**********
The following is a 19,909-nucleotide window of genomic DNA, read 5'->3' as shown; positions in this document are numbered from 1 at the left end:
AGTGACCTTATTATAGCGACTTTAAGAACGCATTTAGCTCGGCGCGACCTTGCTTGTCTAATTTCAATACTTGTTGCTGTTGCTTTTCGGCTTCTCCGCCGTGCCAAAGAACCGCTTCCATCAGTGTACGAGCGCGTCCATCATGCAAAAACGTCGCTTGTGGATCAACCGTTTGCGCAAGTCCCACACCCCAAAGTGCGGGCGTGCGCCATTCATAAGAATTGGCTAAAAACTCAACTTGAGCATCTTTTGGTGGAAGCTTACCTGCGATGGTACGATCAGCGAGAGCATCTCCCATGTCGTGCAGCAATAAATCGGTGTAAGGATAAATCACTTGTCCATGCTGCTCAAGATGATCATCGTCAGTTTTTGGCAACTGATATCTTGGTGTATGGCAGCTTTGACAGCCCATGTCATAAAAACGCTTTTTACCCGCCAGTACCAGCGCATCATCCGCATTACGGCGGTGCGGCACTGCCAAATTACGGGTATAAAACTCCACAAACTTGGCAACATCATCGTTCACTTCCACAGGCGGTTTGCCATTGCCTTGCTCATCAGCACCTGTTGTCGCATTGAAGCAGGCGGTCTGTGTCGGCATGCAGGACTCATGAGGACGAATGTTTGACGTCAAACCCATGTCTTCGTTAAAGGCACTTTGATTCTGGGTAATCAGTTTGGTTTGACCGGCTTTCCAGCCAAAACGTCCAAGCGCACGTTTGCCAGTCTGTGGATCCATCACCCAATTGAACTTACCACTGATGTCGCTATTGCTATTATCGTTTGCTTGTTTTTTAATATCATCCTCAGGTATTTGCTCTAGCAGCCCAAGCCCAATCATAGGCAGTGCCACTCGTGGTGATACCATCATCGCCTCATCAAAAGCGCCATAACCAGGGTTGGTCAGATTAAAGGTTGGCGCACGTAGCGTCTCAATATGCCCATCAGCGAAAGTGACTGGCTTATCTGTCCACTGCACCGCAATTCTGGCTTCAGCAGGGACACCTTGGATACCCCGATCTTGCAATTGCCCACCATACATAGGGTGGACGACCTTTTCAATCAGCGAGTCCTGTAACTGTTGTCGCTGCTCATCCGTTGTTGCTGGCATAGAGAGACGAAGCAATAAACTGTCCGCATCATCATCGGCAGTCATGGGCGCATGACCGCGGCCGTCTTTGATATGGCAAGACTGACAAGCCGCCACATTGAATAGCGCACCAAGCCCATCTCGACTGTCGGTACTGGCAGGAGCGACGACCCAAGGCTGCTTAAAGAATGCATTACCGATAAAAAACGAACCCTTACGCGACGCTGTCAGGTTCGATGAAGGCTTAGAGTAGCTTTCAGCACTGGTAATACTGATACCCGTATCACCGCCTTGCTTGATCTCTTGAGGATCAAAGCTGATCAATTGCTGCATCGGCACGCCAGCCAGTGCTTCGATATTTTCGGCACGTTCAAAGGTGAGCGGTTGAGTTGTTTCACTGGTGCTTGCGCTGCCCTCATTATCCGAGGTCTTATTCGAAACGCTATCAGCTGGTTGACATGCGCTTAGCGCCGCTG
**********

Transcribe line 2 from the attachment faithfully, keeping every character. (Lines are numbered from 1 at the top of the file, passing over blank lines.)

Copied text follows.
AGTGACCTTATTATAGCGACTTTAAGAACGCATTTAGCTCGGCGCGACCTTGCTTGTCTAATTTCAATACTTGTTGCTGTTGCTTTTCGGCTTCTCCGCCGTGCCAAAGAACCGCTTCCATCAGTGTACGAGCGCGTCCATCATGCAAAAACGTCGCTTGTGGATCAACCGTTTGCGCAAGTCCCACACCCCAAAGTGCGGGCGTGCGCCATTCATAAGAATTGGCTAAAAACTCAACTTGAGCATCTTTTGGTGGAAGCTTACCTGCGATGGTACGATCAGCGAGAGCATCTCCCATGTCGTGCAGCAATAAATCGGTGTAAGGATAAATCACTTGTCCATGCTGCTCAAGATGATCATCGTCAGTTTTTGGCAACTGATATCTTGGTGTATGGCAGCTTTGACAGCCCATGTCATAAAAACGCTTTTTACCCGCCAGTACCAGCGCATCATCCGCATTACGGCGGTGCGGCACTGCCAAATTACGGGTATAAAACTCCACAAACTTGGCAACATCATCGTTCACTTCCACAGGCGGTTTGCCATTGCCTTGCTCATCAGCACCTGTTGTCGCATTGAAGCAGGCGGTCTGTGTCGGCATGCAGGACTCATGAGGACGAATGTTTGACGTCAAACCCATGTCTTCGTTAAAGGCACTTTGATTCTGGGTAATCAGTTTGGTTTGACCGGCTTTCCAGCCAAAACGTCCAAGCGCACGTTTGCCAGTCTGTGGATCCATCACCCAATTGAACTTACCACTGATGTCGCTATTGCTATTATCGTTTGCTTGTTTTTTAATATCATCCTCAGGTATTTGCTCTAGCAGCCCAAGCCCAATCATAGGCAGTGCCACTCGTGGTGATACCATCATCGCCTCATCAAAAGCGCCATAACCAGGGTTGGTCAGATTAAAGGTTGGCGCACGTAGCGTCTCAATATGCCCATCAGCGAAAGTGACTGGCTTATCTGTCCACTGCACCGCAATTCTGGCTTCAGCAGGGACACCTTGGATACCCCGATCTTGCAATTGCCCACCATACATAGGGTGGACGACCTTTTCAATCAGCGAGTCCTGTAACTGTTGTCGCTGCTCATCCGTTGTTGCTGGCATAGAGAGACGAAGCAATAAACTGTCCGCATCATCATCGGCAGTCATGGGCGCATGACCGCGGCCGTCTTTGATATGGCAAGACTGACAAGCCGCCACATTGAATAGCGCACCAAGCCCATCTCGACTGTCGGTACTGGCAGGAGCGACGACCCAAGGCTGCTTAAAGAATGCATTACCGATAAAAAACGAACCCTTACGCGACGCTGTCAGGTTCGATGAAGGCTTAGAGTAGCTTTCAGCACTGGTAATACTGATACCCGTATCACCGCCTTGCTTGATCTCTTGAGGATCAAAGCTGATCAATTGCTGCATCGGCACGCCAGCCAGTGCTTCGATATTTTCGGCACGTTCAAAGGTGAGCGGTTGAGTTGTTTCACTGGTGCTTGCGCTGCCCTCATTATCCGAGGTCTTATTCGAAACGCTATCAGCTGGTTGACATGCGCTTAGCGCCGCTG